I probably fall somewhere between beatdown and napalm on this topic. I was watching a show about pigs a few weeks ago. They were saying that while it takes hundreds of years to domesticate pigs, it only takes a few weeks for a domesticated pig to revert back to a wild pig if it gets out into the woods. It starts growing hair and it's teeth elongate and it becomes super aggressive. I seem to see an analogy with some of those people. Maybe they had a tenous hold on domestication to begin with.
About 8 years ago, my wife and kids and I were travelling through the Texas panhandle region and got caught in a blizzard. The highway was shut down in front of us and behind us for a couple days. A church openned up its doors to us in the middle of the night and allowed us to sleep on the floor of the chapel along with about a hundred other travellers who were stranded. Ya know, you felt a bit trapped and helpless but NO ONE started tearing the place up or shooting at the snow plows or raping the church ladies who were bringing.
When we got home we wrote a thank you letter to the church and included a check to help them with their kind work.

Wally Bangs said...

There's many reasons why the National Guard and FEMA response wasn't up to par. One was that no one knew exactly where it would make landfall. Two I think many of the authorities felt like the storm would weaken since most hurricanes in the Gulf do. Of course, if the Guard had been stationed in huge numbers in NOLA, they would have been underwater too. It's not a complete excuse, but it plays a part. I'm a little sick of the LA authorites crying like spoiled brats for help. Sure they need help, but they could help themselves some too. There are lots of sick and dying people, but there are also thousands upon thousands of able bodied people that are doing nothing besides jump and down begging for help when the TV cameras come by.

Where there's lawlessness, it makes it very difficult to help people. What I want is the lawbreakers to be beatdown, period. And quicker National Guard action might have done so.

Shrub, I don't have an issue with you arguing about the priorities. I enjoy all of our arguments. I just think you didn't get what I was driving at concerning the looters. I hear that some Dallas area Catholic schools are opening their doors to kids displaced by the hurricane. Some Nashville ones are doing the same.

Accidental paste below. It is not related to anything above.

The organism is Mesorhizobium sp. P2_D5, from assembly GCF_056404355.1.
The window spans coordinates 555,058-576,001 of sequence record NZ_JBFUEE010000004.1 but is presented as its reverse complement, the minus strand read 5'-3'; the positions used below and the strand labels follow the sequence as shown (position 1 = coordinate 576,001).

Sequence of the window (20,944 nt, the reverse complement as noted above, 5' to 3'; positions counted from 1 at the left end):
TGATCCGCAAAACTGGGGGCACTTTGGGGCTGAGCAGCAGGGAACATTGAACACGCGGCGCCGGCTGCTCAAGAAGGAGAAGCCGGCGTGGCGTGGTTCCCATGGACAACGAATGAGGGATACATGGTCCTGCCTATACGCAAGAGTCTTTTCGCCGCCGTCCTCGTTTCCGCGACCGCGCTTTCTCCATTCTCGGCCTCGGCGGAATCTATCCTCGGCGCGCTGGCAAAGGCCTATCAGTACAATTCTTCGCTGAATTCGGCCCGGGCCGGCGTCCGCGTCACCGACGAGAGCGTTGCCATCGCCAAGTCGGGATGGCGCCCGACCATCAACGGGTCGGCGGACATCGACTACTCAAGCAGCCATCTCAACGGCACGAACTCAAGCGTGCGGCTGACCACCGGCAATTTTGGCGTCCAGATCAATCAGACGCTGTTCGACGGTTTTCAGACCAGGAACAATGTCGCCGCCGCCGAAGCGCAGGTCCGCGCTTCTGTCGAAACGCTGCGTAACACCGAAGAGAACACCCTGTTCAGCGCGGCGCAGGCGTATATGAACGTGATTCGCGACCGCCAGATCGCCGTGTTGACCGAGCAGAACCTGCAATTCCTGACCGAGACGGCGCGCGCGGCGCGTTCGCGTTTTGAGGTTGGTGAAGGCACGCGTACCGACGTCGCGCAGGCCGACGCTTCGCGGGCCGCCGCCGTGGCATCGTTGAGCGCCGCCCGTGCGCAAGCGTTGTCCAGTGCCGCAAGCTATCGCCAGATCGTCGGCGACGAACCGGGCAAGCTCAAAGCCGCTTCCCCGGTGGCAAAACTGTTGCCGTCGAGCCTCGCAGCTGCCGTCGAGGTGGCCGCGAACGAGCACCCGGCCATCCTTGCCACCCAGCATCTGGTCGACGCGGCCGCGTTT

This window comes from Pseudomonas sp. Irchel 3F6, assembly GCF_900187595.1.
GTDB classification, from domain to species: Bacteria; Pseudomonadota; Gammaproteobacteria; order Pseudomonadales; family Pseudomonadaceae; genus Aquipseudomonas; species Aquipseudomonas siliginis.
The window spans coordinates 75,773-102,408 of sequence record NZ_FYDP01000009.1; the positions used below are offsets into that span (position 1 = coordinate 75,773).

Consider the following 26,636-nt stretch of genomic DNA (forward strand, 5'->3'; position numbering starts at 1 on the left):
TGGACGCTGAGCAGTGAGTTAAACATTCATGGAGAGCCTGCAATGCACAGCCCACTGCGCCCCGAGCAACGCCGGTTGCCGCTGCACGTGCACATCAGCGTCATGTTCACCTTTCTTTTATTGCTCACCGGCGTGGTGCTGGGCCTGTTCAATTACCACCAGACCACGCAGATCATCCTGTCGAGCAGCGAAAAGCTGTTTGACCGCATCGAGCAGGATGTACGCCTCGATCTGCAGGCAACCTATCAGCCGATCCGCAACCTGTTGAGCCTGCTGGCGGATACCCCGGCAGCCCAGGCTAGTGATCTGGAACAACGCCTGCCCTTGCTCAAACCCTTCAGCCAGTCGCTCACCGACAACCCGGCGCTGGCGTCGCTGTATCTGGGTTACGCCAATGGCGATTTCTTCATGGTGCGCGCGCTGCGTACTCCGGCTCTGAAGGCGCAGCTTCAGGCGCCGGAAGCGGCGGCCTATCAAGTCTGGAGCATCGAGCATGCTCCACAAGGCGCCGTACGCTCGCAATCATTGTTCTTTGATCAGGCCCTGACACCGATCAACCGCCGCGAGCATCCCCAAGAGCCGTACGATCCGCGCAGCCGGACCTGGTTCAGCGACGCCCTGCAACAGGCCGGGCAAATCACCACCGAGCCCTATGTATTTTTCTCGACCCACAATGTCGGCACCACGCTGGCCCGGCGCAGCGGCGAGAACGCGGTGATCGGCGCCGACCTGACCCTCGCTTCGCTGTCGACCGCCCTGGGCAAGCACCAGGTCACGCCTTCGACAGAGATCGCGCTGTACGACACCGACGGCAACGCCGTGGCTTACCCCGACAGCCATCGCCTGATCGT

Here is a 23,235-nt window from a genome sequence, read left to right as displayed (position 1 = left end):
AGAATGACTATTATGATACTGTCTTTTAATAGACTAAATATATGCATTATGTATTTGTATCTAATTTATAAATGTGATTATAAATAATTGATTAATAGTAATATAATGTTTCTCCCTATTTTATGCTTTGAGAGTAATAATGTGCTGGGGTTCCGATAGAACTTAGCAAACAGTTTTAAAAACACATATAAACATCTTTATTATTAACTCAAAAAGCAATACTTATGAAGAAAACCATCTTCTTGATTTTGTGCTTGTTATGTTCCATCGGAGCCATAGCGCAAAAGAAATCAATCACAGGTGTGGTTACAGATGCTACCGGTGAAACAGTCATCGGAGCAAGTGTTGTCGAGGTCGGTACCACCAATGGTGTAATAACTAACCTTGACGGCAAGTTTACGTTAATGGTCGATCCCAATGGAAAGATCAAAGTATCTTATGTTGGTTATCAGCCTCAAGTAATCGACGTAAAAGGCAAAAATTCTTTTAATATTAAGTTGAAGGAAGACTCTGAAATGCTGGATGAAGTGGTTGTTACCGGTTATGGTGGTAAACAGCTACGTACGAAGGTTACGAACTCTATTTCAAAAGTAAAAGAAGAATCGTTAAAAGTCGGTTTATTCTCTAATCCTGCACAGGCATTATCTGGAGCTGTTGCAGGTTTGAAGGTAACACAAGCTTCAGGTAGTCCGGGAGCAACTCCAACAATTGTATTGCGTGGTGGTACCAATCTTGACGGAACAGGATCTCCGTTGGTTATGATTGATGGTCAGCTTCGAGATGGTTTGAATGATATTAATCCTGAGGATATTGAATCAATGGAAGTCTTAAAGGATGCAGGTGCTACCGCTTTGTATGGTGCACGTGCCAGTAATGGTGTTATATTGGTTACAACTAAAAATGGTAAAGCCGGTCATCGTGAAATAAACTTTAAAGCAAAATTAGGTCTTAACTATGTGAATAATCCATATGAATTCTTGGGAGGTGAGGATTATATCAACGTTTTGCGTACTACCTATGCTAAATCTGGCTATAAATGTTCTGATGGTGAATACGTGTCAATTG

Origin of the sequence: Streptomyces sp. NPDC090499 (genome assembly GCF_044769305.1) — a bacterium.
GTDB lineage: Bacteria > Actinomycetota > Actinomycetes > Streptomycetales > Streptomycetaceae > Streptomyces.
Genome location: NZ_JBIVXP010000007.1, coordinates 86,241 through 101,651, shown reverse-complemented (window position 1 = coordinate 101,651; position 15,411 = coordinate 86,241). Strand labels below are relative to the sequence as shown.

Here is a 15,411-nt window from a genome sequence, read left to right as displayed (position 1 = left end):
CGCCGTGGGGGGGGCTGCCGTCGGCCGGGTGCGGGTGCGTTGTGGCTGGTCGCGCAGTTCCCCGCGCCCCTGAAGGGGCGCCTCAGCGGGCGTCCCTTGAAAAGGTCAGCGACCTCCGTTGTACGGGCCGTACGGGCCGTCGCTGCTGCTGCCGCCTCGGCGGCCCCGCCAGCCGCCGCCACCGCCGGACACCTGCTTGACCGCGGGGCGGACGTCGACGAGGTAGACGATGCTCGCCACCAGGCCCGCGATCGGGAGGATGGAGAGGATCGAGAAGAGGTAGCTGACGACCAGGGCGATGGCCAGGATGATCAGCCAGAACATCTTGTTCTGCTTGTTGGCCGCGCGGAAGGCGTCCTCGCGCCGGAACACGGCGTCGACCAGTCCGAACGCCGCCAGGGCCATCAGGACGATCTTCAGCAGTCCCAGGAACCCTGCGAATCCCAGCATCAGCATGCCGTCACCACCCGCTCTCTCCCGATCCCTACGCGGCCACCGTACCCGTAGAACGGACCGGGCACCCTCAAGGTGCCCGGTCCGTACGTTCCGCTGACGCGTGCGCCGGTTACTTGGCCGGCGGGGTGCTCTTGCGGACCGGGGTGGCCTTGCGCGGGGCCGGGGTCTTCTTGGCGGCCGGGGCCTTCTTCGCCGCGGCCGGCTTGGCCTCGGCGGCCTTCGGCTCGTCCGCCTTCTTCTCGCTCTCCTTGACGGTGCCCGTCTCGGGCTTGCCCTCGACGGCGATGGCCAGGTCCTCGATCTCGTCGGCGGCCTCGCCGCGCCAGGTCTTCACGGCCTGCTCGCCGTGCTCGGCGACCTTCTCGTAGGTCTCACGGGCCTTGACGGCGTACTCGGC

mike said...

This is undoubtedly cynical and callous, but if they shoot looters then the very first victim caught on camera will ignite a very ugly firestorm of race and PC anger. Every Sharpton wannabe will be railing and ranting like it's the Apocalypse. The first victim will be splashed all over every news show and newspaper in the country. The fact of their crminal actions will not matter compared to being a shot human being.

It's not going to happen, which is why it hasn't happened yet. Too many politicians see the handwriting on the wall if they go there.

Miss Templeton said...

Hello All

I have little to add because I generally hope for the best and expect the worst of humanity. But I would address what Mike says about the resulting media firestorm if there is shooting of New Orleans people by the National Guard (or others in that position) as part of the restoration of civic order. That media coverage would not be limited to the United States, because there is already a great deal of scrutiny on this from the European press. Again, not a judgement call from me, but acknowledging a depressing outcome of this.

But cannot let the chance pass to talk about the '89 earthquake of the Bay Area. In the East Bay, there was the Cypress Viaduct, a double-decker freeway that allowed affluent suburban commuters to fly quickly past some of the most poverty-stricken, gang-riddled neighborhoods. I'm sure the people who lived there were accustomed to the sound of car door locks being hit in panic whenever a non-local driver realized they'd made a wrong turn. A very bad neighborhood.

So the earthquake hit at rush hour on October 17 and the double freeway collapsed burying rush hour traffic of minivans and sportscars in concrete and steel in the middle of this neighborhood. Some of the people rescued later said that their world became two feet tall and filled with glass in a matter of seconds.

The first civilian rescuers on the scene who began digging out survivors with their bare hands were the men and women of that chronically depressed neighborhood. They were hailed as heros.

When the freeway was rebuilt, it was named the Mandela Parkway and the new design no longer cut through the housing and streets of the neighborhood. Sure, it remains a neighborhood with its myriad problems, but this is one of those reasons that I still hope for the best in humanity.